History – Black Power

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Updated: Oct 19, 2023
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History – Black Power

The Black Power movement emerged in the 1960s and 1970s as a radical shift from earlier civil rights strategies. It emphasized racial pride, economic empowerment, and the creation of political and cultural institutions. Figures like Malcolm X and Stokely Carmichael were central to its rise. The movement not only impacted civil rights policies but also deeply influenced African American culture, arts, and the broader fight against global colonialism. At PapersOwl too, you can discover numerous free essay illustrations related to Democracy topic.

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This article tries to keenly examine the race issues that were volatile and deeply running in the bloodstream of the American society.

It brings out various ways through the blacks tried to address this issue. In the Krush groove, music is used. The black power mix tape on the other hand brings out the actual actions that were being performed by the black activists to promote black power. This paper is all about the use of music and activism in promoting black power.

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Martin Luther, a black activist is featured in the black mix tape advocating for black equality and a platform through which the blacks can be heard. He says, If youre not prepared to go to jail or die, then youre not ready for black panthers.

The tape also shows how the activists were arrested and prosecuted just for trying to voice their grievances. This clearly indicates the hardship the blacks went through in order to be heard. Likewise in the Krush groove, the hardship issue is presented but in this case through the use of a song, king of rock.

The following lyrics in the song try to bring out the hardship that the blacks faced now we crash through walls, cut through floors, bust through ceilings and knock down doors. Apart from just this song, the song my Adidas also clearly tries to bring up the issues blacks faced we started in the alley, now we chill in Cali. This clearly shows the struggles the blacks at large faced for them to be heard.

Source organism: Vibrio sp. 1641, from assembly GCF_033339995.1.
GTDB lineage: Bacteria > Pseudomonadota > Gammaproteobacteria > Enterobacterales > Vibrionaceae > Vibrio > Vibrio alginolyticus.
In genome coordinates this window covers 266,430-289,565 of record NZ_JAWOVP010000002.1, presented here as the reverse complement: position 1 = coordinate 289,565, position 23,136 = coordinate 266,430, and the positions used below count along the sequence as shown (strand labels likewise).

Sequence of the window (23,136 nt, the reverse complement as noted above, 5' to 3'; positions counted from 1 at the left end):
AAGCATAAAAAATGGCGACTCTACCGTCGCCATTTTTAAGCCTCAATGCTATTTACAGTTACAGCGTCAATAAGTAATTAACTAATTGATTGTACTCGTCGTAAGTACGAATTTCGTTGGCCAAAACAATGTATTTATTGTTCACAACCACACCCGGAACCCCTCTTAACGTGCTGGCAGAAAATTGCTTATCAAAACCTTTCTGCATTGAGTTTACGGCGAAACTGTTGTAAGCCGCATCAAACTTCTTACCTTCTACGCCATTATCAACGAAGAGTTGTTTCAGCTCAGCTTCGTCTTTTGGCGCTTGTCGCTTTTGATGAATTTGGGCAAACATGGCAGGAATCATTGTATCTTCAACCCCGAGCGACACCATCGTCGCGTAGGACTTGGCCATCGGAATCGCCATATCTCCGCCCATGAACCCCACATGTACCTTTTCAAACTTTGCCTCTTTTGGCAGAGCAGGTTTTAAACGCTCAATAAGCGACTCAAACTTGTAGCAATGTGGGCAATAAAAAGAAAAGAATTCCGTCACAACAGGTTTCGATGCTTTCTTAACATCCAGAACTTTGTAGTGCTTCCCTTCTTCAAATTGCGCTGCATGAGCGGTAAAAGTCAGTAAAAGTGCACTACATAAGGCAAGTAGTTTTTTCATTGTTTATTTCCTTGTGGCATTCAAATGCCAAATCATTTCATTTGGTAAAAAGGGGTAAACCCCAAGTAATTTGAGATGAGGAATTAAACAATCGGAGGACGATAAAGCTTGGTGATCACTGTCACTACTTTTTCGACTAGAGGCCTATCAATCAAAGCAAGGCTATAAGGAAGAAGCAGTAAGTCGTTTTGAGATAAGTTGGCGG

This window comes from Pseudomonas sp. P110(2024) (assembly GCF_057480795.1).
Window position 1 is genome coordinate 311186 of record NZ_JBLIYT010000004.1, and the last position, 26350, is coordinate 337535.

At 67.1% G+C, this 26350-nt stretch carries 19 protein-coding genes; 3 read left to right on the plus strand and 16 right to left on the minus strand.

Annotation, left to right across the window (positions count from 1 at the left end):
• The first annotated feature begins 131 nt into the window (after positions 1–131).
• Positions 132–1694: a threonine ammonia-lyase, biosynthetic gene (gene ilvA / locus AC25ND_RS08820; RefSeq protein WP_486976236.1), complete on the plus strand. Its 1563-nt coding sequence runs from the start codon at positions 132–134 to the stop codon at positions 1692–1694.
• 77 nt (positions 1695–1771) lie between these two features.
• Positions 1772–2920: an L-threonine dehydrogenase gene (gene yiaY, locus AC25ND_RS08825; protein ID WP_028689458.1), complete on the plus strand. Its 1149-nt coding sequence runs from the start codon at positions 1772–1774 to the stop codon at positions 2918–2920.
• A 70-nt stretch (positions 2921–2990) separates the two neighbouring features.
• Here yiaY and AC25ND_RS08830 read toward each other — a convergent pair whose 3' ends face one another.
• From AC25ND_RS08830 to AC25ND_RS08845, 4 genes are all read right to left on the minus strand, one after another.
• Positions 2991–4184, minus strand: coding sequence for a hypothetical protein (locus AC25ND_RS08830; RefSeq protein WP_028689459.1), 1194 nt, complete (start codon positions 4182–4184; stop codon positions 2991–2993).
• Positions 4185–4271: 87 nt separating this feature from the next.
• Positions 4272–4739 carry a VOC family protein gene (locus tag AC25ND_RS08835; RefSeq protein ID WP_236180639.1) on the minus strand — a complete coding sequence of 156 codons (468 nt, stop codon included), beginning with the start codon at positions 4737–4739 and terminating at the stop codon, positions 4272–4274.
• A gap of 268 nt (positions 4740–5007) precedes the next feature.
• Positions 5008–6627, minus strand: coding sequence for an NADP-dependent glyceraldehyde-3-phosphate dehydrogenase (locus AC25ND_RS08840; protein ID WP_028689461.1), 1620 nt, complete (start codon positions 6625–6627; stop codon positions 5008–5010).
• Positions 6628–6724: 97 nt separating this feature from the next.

Over a long period of time, blacks were being seen as low class. The black power mix tape is largely based on the popularization of the term black power together with Black Nationalism, self determination the Black Panther party among the blacks. The leaders in the films created civil rights movements that were non violent and promoted political cooperation (Goran et al 188).

Likewise in the Krush groove, the song  cant live without my radio tries to address this issue while my JVC vibrates the concrete, Im sorry if you cant understand, but I need my radio inside my hand, dont mean to offend other citizens. The radio is symbolically used to represent the black culture and nationalism. The song clearly puts out the point that it doesnt matter whether the whites understand it or not, the Africans should be allowed to practice it because it does not offend the whites in any way (Run 78). Apart from the black power movement, the other main thing being advocated for in the black power mix was equality, self love, honor and respect. The movement acts as a role model for other social movements that came up afterwards (John 99).

The Krush groove uses the song Dont you dog me to bring out these same sentiments. The song talks about a boy who was in love with a fly lady who later tore her heart apart and now that hes managed to fall in love again, he urges the new lady to treat him right, reciprocating the same love.The formation of the Black Panther party which advocated for the slogan black is beautiful is also featured in the black power mix tape. The partys formation was influenced by existence of a deaf government, racist police and many other factors.

The blacks fought against what they thought were wrong. The song holy rock in Krush groove tries to encourage the blacks to hold on whatever they believe is right just like a holy rock.In conclusion, the two dimensions offer a varied but rich tale through which the blacks used to fight for their equality and they remain relevant today since they offer a rare chance of understanding the movement from different angles.

Work cited

Hiett, John. “The Black Power Mixtape 1967-1975.”? Library Journal? (2012).

Maslin, Janet. “Film: Krush Groove, by Michael Schultz.”? New York Times? 25 (1985).

Olsson, Goran, et al.? The Black Power Mixtape. MPI Home Video, 2011.

Run, D. M. C. “Sucker MCs(Krush Groove 1).”? Run DMC. Def Jam? (1984).`

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History - black power. (2019, Apr 20). Retrieved from https://papersowl.com/examples/history-black-power/